Both kingdoms rested on their heritages. They thought that their past godly leaders exempted them from existing and future problems. They placed their confidence in their history, not in God. In Amos’ day, they had a degenerate leadership, which neither followed God nor pursued Him. Instead, they sought false prophets and listened to them. Their incorrect hopes and reliance on their heroes failed in the time of hardship.
They Resorted to Intentional Protests against God
The false prophets and priests of Amos’ day deliberately opposed God. The spiritual failure of the people came as a direct result of their evil leadership. They mixed the insincere worship of God with the worship of idols made of wood and stone by their own hands, complete with sacrifices and the celebration of feast days. This man-made worship comfortably mixed with their natural cravings and pursuit of materialism. Their pluralistic worship made God only one among many gods.
These nations lost touch with the sacred. Their governmental and religious leaders failed to tell the people the truth. Leadership preached soothing messages that encouraged people to abandon God and believe the false messages of peace and goodness.
Thus, leaders failed to encourage the people to examine themselves in the light of God’s word and His demands. Trusting their leaders, Israel and Judah saw no need to make changes in their lives. Repentance no longer described God’s obstinate people.
Professing believers today replay the conditions of Amos’ era.
- Rest upon an inferior peace
Many today rest upon an inferior peace. A false sense of security in a falsely presented gospel has led many to believe that they do not need to make any changes in their lives. Religious leaders of today fail to preach the necessity of repentance from sin as integral to the gospel message.
Further, pastors and leaders of local Christian assemblies do not teach the promised effects of conformity to Christ that results from true salvation, i.e., a new creature in Christ. Others live as they please because of a misleading view of freedom in Christ.
Immorality and, worse yet, amorality exists because so called Christ followers have lost touch with the sacred. A false understanding of the Biblical truth of “once saved, always saved and safe” produces a false sense of security and brings rampant sin into professing believers’ lives.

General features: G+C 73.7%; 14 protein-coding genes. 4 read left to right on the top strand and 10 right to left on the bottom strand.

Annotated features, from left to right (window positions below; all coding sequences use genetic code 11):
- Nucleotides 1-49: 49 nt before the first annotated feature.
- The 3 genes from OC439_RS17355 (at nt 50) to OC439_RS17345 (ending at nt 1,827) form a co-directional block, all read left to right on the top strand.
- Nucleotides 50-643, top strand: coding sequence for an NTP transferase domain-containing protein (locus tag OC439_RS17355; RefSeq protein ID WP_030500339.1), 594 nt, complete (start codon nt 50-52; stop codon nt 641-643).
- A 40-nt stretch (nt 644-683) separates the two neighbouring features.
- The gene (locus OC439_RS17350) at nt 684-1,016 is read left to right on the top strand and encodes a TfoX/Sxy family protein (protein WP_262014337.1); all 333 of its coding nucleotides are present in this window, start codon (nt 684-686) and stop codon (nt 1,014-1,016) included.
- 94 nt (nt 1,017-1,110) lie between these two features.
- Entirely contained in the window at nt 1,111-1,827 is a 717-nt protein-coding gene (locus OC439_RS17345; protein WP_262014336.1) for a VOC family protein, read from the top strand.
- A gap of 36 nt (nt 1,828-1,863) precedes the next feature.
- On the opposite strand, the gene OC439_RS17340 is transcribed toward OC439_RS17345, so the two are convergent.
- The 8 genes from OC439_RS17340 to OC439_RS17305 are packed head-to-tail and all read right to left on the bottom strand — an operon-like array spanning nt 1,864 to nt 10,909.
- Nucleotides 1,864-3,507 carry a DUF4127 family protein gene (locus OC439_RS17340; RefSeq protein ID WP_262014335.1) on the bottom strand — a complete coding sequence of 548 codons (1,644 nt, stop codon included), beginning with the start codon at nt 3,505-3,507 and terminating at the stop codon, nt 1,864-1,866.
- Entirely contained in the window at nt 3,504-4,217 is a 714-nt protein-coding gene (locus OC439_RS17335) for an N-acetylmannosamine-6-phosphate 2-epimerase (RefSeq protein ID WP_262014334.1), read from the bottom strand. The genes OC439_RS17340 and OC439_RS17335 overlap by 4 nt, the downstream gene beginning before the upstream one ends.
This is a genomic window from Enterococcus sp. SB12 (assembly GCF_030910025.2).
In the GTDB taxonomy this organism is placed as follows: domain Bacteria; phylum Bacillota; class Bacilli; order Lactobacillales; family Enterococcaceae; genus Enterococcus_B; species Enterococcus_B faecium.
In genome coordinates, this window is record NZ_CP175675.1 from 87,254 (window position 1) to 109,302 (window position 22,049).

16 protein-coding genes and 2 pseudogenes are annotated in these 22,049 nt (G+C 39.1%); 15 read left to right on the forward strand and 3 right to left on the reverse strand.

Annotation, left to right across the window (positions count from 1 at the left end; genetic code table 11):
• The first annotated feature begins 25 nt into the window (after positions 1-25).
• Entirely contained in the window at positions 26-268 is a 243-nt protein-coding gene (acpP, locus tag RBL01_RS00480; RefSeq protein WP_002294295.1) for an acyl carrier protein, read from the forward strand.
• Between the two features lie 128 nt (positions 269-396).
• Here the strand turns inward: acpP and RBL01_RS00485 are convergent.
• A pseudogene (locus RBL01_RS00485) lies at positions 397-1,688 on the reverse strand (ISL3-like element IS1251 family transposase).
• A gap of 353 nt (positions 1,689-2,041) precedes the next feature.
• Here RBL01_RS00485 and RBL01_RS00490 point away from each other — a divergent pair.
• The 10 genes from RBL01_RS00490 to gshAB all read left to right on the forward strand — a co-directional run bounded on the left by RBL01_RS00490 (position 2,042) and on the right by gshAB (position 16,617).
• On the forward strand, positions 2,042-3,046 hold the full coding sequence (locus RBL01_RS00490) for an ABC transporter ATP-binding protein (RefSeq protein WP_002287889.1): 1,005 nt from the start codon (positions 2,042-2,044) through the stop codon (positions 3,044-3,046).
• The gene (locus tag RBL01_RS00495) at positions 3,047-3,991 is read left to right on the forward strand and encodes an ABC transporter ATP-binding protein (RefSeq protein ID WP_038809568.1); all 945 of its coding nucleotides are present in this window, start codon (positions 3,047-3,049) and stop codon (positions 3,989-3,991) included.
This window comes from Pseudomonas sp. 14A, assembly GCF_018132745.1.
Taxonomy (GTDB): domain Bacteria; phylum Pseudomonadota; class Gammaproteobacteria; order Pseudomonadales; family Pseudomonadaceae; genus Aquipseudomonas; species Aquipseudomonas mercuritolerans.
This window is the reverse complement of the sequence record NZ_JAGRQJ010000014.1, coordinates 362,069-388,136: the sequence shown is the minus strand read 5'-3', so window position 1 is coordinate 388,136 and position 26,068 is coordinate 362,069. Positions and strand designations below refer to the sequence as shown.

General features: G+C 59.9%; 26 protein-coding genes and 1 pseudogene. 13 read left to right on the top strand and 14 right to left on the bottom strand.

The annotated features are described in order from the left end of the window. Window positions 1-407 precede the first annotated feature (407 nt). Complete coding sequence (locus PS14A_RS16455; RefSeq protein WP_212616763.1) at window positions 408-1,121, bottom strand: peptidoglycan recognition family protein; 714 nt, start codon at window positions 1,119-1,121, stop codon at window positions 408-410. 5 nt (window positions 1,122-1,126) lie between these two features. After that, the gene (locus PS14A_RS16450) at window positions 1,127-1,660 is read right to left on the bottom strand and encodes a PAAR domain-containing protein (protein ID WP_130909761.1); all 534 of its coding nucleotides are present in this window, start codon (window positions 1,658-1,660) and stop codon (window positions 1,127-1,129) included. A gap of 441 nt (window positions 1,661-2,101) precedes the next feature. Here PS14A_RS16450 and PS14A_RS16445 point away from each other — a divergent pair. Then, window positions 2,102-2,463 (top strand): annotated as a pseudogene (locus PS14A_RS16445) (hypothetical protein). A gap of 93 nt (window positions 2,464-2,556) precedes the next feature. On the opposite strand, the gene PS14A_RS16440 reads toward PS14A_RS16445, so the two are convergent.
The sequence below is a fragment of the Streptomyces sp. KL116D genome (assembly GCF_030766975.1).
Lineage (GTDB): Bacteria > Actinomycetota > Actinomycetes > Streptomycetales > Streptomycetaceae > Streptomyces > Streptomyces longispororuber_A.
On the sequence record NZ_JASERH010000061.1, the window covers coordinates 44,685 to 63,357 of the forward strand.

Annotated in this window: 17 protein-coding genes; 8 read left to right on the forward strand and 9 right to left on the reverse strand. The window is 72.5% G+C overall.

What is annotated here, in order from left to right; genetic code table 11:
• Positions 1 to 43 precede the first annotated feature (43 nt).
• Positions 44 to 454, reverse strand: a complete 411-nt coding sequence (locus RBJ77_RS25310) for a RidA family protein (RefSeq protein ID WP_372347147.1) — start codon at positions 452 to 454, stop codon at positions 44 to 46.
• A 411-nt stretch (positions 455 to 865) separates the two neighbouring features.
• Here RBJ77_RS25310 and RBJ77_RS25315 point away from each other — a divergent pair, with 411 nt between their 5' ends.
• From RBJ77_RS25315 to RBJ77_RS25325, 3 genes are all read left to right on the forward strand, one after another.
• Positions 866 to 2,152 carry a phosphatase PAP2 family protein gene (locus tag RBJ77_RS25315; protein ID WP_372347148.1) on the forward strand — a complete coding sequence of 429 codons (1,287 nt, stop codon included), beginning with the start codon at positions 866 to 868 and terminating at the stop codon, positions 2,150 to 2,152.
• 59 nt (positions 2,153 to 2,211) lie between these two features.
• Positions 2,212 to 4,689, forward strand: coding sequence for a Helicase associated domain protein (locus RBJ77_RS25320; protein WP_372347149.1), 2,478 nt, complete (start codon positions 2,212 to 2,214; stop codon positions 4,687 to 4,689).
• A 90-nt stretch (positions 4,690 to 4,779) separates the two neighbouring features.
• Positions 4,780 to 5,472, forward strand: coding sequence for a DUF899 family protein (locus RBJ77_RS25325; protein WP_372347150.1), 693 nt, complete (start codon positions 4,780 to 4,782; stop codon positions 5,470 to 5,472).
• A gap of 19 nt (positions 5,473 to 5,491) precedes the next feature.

- Reliance upon an imitation power
Today, professing believers and their professing Christian assemblies embrace practices that demonstrate unbelief in God’s power.
Counterfeit teachers and preachers urge believers to yield to culture’s mores in the vain attempt to create peace and security. Some appeal to human reason as the viable means of gospel presentation. Mankind’s hope does not rest upon good arguments. It rests upon the invisible ministry of the Holy Spirit to convince sinners of Biblical truth.
Too often cultural appeasement leads pastors and religious leaders away from the counsel of God. This tragedy produces a dependence upon gimmicks, advertising, and promotion to increase and retain attendance. The deceit of excitement and enthusiasm for the reality of God’s glorious manifest presence leads to further spiritual decline.
Thus, many present-day preachers dilute the pure gospel of Christ by leaving out crucial elements and presenting part for the whole. In the hope that the world will find their message appealing, these misleading pastors fail to call their sinners to repentance or knowledge of grace that saves sinners.
- Resort to intentional protests against God
Professing believers today rest on inferior peace and an imitation power, because we have rebelled against God with willfulness.
Though results look attractive, they rest upon shaky foundations. They do not rest upon God alone by the power of the Holy Spirit.
We have become like Israel and Judah, at ease, fooled by an inferior peace and imitation power. It resulted from an underlying intentional protest against God.
This passage provides a serious warning to us. False leaders of our day fail to teach the people to pursue God just as they did in the days of Amos. The severity of the warning should prod us to examine our circumstances, because we, too, have many possessions and live self-satisfied lives. Faulty leadership of our day has lulled us to sleep with their mantra that “all is well in the Church.”